41ST INFANTRY DIVISION
World War I
Activated: July 1917 (National Guard Division from Washington, Oregon, Idaho, and Montana). Overseas: February 1918. Major operations: The Division did not see action as a unit. Commanders: Maj. Gen. Hunter Liggett (18 September 1917), Brig. Gen. Henry Jervey (20 September 1917), Brig. Gen. G. LeR. Irwin (12 December 1917), Maj. Gen. Hunter Liggett (20 December 1917), Brig. Gen. LeR. Irwin (18 January 1918), Brig. Gen. Richard Coulter, Jr. (23 January 1918), Brig. Gen. Robert Alexander (14 February 1918), Brig. Gen. Edward Vollrath (3 August 1918), Brig. Gen. W. S. Scott (19 August 1918), Maj. Gen. J. E. McMahon (21 October 1918), Brig. Gen. Edward Vollrath (24 October 1918), Brig. Gen. Eli g. Cole, USMC (29 October 1918), Brig. Gen. Edward Vollrath (27 December 1918), Maj. Gen. Peter E. Traub (29 December 1918). Inactivated: June 1919.
World War II
Activated: 16 September 1940 (National Guard Division from Idaho, Montana, Oregon, Washington, and Wyoming). Overseas: 4 March 1942. Campaigns: New Guinea, Southern Philippines, Papuan. Distinguished Unit Citations: 3. Awards: DSC-2 ; DSM-3 ; SS-540; LM-14; SM60 ; BSM-1,572 ; AM-73. Commanders: Maj. Gen. George A. White (September 1940-November 1941), Brig. Gen. Carlos A. Rennington (November-December 1941), Maj. Gen. Horace H. Fuller (December 1941-June 1944), Maj. Gen. Jens A. Doe (June 1944 to inactivation). Inactivated: 31 December 1945 in Japan. (See National Guard.)
The 41st Infantry Division arrived in Australia, 7 April 1942, and underwent intensive training. The 163d Regiment entered the struggle for the defense of Port Moresby, New Guinea, at Dobadura, 2 January 1943, and fought continuously along the Sanananda track until the 22d. A period of patrolling and training followed while elements of the Regiment advanced against stiff resistance to the Kumisi River in February. The 163d left for Australia, 15 July 1943. The 162d Regiment relieved the 163d in the Sanananda-Killerton-Gona area and the outpost area at the mouth of the Kumisi River, February 1943, leapfrogged along the coast in the Morobe area, and fought the long Salamaua campaign, 29 June 1943 to 12 September 1943. On 22 April 1944, the 163d Regiment landed at Aitape while the remainder of the Division came ashore at Humboldt Bay near Hollandia. Hollandia and the Cyclops and Sentani Airdromes fell after ineffectual resistance, and the Division patrolled and moppedup until relieved on 4 May. The 163d landed against slight opposition at Arara, 17 May, and consolidated the Arara and Toem area. Wakde Island was taken, 1820 May. Biak Island was invaded, 27 May, and a period of harsh jungle fighting followed. Elements landed at Korim Bay and Wardo, 17 August, to prevent an enemy escape, and the Division was occupied with patrols and training until 8 February 1945. On that date, it arrived at Mindoro, Philippine Islands. On 28 February, the 186th landed on Palawan Island, completing the occupation by 8 March. The rest of the 41st landed at Zamboanga, Mindanao, 10 March, against light initial resistance. The enemy fought fiercely until opposition was dissipated early in April. Elements took Basilan Island unopposed, 16 to 30 March, Sanga-Sanga, 2 April, and Jolo, 9 April. While elements fought northwest of Davao, the rest of the Division continued patrolling and mopping up activities in the Southern Philippines until VJday. Occupational duty followed in Japan until inactivation.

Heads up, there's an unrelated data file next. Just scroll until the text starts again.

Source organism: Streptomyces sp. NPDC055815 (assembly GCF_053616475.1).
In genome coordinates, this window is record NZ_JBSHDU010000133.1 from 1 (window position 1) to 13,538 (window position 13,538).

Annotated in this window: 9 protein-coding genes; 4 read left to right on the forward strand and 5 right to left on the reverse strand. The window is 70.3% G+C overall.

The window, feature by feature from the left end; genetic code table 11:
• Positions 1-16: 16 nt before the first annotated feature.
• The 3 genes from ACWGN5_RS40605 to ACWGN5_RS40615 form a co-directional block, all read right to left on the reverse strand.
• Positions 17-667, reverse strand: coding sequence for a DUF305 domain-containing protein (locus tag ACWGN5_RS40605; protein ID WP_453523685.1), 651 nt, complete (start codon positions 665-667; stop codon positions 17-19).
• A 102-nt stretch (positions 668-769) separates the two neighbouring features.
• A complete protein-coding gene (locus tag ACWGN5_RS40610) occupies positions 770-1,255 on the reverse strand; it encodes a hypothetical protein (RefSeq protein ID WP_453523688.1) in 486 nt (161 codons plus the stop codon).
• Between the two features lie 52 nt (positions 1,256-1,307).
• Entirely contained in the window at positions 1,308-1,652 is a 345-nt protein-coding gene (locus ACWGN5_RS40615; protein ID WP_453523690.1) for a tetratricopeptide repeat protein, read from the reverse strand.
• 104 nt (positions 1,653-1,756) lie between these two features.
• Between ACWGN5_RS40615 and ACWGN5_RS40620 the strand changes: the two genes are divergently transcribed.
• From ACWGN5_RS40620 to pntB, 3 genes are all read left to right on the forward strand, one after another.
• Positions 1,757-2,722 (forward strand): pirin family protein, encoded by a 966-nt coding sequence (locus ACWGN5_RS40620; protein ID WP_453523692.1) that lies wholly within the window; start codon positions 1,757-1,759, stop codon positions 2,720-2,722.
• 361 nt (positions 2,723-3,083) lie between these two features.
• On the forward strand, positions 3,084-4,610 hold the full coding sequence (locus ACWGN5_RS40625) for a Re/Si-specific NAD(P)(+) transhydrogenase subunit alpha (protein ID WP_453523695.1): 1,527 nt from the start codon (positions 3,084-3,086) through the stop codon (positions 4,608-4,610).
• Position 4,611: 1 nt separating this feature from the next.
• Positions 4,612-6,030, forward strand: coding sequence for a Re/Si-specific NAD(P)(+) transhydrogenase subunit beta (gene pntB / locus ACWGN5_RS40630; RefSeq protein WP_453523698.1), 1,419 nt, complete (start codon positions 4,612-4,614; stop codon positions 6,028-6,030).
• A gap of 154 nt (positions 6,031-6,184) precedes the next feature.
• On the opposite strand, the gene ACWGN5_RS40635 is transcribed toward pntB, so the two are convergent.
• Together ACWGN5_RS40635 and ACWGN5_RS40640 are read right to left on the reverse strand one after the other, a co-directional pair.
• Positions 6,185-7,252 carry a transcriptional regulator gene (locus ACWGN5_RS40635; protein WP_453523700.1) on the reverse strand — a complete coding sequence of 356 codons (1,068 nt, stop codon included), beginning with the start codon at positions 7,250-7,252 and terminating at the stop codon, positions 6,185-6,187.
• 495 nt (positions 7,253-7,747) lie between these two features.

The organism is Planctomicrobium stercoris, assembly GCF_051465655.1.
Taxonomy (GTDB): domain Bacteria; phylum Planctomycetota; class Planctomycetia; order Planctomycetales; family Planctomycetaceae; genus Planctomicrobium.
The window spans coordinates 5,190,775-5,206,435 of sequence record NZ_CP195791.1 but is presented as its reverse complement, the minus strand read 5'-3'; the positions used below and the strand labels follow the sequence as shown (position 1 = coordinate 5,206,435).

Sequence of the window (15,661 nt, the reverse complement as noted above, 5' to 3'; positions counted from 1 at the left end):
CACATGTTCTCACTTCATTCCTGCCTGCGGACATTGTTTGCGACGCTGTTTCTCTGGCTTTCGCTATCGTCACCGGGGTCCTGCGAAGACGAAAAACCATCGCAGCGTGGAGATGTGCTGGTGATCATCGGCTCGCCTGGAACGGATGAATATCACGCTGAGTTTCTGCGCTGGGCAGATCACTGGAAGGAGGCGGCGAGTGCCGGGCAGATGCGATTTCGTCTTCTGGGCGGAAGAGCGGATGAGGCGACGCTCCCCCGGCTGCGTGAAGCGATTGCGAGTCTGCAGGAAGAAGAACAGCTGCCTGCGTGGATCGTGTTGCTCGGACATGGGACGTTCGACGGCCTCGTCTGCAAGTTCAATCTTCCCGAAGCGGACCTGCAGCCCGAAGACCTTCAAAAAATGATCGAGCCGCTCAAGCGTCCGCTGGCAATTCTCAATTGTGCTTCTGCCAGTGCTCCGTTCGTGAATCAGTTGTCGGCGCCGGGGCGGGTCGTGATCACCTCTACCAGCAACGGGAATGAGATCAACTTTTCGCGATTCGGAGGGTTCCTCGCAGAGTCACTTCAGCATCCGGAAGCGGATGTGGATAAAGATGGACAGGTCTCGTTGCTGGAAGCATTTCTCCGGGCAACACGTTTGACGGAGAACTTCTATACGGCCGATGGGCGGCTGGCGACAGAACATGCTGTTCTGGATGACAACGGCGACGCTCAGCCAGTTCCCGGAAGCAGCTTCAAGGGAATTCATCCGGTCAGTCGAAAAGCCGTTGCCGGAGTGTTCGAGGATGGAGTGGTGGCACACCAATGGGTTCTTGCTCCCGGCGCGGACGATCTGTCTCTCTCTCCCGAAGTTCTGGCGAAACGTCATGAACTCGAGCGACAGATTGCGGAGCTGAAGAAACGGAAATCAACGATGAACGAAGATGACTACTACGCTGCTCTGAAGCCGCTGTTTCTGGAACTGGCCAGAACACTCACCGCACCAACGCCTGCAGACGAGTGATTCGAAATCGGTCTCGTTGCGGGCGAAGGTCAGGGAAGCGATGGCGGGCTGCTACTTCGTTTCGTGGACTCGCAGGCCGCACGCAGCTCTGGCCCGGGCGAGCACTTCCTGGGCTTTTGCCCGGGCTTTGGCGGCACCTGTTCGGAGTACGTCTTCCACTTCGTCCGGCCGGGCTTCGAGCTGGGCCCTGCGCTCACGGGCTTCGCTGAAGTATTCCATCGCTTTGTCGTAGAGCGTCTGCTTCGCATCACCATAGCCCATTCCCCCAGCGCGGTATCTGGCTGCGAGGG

Nickname: Jungleers ; previously called Sunset Division. Shoulder Patch: A semicircle of red with 12 orange rays and an orange sun, with a blue base. Association: 41st infantry Division Association, P. O. Box 3022, Portland 8, Oreg., Mr. Charles C. Carver, secretarytreasurer. Publication: History of the 41st Infantry Division; by Lt. W. F. McCartney, unit historian; The Infantry Journal, Washington 6, D. C.; 1947.
Nota Bene: These combat chronicles, current as of October 1948, are reproduced from The Army Almanac: A Book of Facts Concerning the Army of the United States, U.S. Government Printing Office, 1950, pp. 510-592.]
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